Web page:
HST on New Construction
Compared with HST on resale residential properties, HST on new construction is considerably more complicated.
As discussed in our previous article, there is usually no HST tax payable on the purchase of an existing residential property in the province of Ontario, but when you are buying new construction, there is indeed HST tax to pay.
And of course, because the government is involved, things can get very complicated.
When buying from a builder, keep in mind that there is always HST to pay on new construction residential real estate. The good news is that there is also an HST “rebate” which is often factored into the purchase price. So while HST is payable on your new construction condo, there is actually a credit already built into the purchase price which saves you from paying all or part of the HST due. And getting that credit is contingent on how you intend to use your new home.
Whether or not you get the discounted price with the built-in rebate is dependent on if you intend to use your real estate purchase as your own residence, or if you intend to rent it out as an investment.
Builders usually incorporate the HST with its accompanying rebate into their offer price. For example, if the quoted price for a new condo is, say $500,000, that is the total price payable, with both HST and HST rebate included. What you need to look out for is what is payable if you lose the rebate. More on that shortly.
Disclaimer: while we do our absolute best to give you up-to-date and useful information about HST issues as they affect real estate, the intricacies of taxation can be extremely complicated. You must consult with your lawyer and accountant to be sure of all the facts.
What is HST?
HST is the “Harmonized Sales Tax”, which is the 13% tax that is paid when a purchaser purchases most things in Ontario
HST is a combination of the 8% province of Ontario sales tax, and the 5% GST tax of the federal government.
HST has been around for a decade or so. Because real estate involves large numbers, the HST tax, when it applies, can be substantial. For example, on a $500,000 purchase of a new condo, the HST payable would be $65,000 ($500,000 x .13). Fortunately, we have a built-in HST rebate when purchasing new construction real estate, and in fact there are two types of rebates.
Two Types of HST Rebate
The first thing to know is that there are actually two types of HST rebate:
- the basic built-in rebate for those purchasers who intend to use the property as their own personal residence, or as a residence for a member of their immediate family (NHR rebate)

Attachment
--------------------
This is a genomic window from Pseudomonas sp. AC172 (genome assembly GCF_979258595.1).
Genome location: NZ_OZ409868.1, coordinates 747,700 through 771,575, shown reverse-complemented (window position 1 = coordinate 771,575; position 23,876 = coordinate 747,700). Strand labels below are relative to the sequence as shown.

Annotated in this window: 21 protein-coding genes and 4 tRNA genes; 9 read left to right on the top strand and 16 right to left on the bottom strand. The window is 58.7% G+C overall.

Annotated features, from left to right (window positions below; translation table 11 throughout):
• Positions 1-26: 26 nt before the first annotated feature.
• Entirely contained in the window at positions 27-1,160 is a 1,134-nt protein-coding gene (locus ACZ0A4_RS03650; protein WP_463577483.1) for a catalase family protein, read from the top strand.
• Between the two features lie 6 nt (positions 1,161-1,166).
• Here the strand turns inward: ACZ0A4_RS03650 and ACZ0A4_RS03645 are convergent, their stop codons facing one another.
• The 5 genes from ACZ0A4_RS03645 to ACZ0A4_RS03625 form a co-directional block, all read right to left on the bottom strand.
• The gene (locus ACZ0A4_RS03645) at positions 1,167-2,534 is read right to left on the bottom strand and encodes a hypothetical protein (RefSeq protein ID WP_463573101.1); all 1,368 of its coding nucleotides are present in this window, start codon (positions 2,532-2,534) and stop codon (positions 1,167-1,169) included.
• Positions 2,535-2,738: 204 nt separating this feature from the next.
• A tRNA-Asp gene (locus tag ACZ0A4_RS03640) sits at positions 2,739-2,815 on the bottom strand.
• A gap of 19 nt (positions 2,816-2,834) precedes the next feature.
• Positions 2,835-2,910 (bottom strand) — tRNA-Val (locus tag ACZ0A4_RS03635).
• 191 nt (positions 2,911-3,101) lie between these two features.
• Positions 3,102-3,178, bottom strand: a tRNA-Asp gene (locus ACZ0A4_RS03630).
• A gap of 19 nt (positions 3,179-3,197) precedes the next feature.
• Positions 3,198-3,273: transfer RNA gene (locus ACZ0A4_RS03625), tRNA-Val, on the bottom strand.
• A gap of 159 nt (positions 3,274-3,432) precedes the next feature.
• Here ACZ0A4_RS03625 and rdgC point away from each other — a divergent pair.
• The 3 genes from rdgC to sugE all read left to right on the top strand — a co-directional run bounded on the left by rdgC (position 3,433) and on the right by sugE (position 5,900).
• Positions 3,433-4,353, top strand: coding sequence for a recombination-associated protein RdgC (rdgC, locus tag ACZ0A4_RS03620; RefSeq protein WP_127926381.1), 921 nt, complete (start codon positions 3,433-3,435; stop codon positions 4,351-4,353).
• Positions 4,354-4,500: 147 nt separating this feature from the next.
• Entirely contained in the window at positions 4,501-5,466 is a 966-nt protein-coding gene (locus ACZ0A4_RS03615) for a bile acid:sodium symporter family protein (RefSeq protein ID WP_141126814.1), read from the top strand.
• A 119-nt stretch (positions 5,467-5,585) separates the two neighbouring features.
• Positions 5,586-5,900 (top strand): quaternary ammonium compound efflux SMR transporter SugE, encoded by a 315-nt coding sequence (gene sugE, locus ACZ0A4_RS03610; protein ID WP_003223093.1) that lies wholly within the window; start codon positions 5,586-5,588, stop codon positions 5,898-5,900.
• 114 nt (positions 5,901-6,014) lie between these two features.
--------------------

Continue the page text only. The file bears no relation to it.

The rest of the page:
- another type of rebate that can be applied for, when an investor purchases new construction real estate, and they intend to rent out the property (NRRPR rebate)
Key Distinction: Personal Residence versus Investor
The determining factor on which HST rebate you qualify for is whether you or your immediate family will be living in the new home yourself or if you are an investor who will be renting out the property after closing.
When you purchase a property from a builder, and you are planning on living in the unit yourself, you will be required to fill out an application for the New Home Rebate (NHR).
Under an NHR, you’ll receive the HST rebate based on the fact that you (or immediate family member) will occupy the new property as your principal residence for at least 12 months.
In the majority of cases, particularly when buying a pre-construction condo in the Greater Toronto Area (GTA), you’ll receive the HST rebate right away in the form of a discounted purchase price. Most condo and home developers already factor the HST rebate into their prices, so it’s built in.
If you sell the property before the 12 months are up, the Canada Revenue Agency (CRA) will require that you pay back the HST rebate in full.
- The new homebuyer (or immediate family member) must occupy the new home as their principal residence for at least 12 months
- If you sell the property before the 12 months are up, you will be required to pay back the HST rebate in full
- Only the new homebuyer or an immediate family member can occupy the new property as their principal residence. The CRA defines “immediate family” as children, parents, siblings, spouses or common-law partners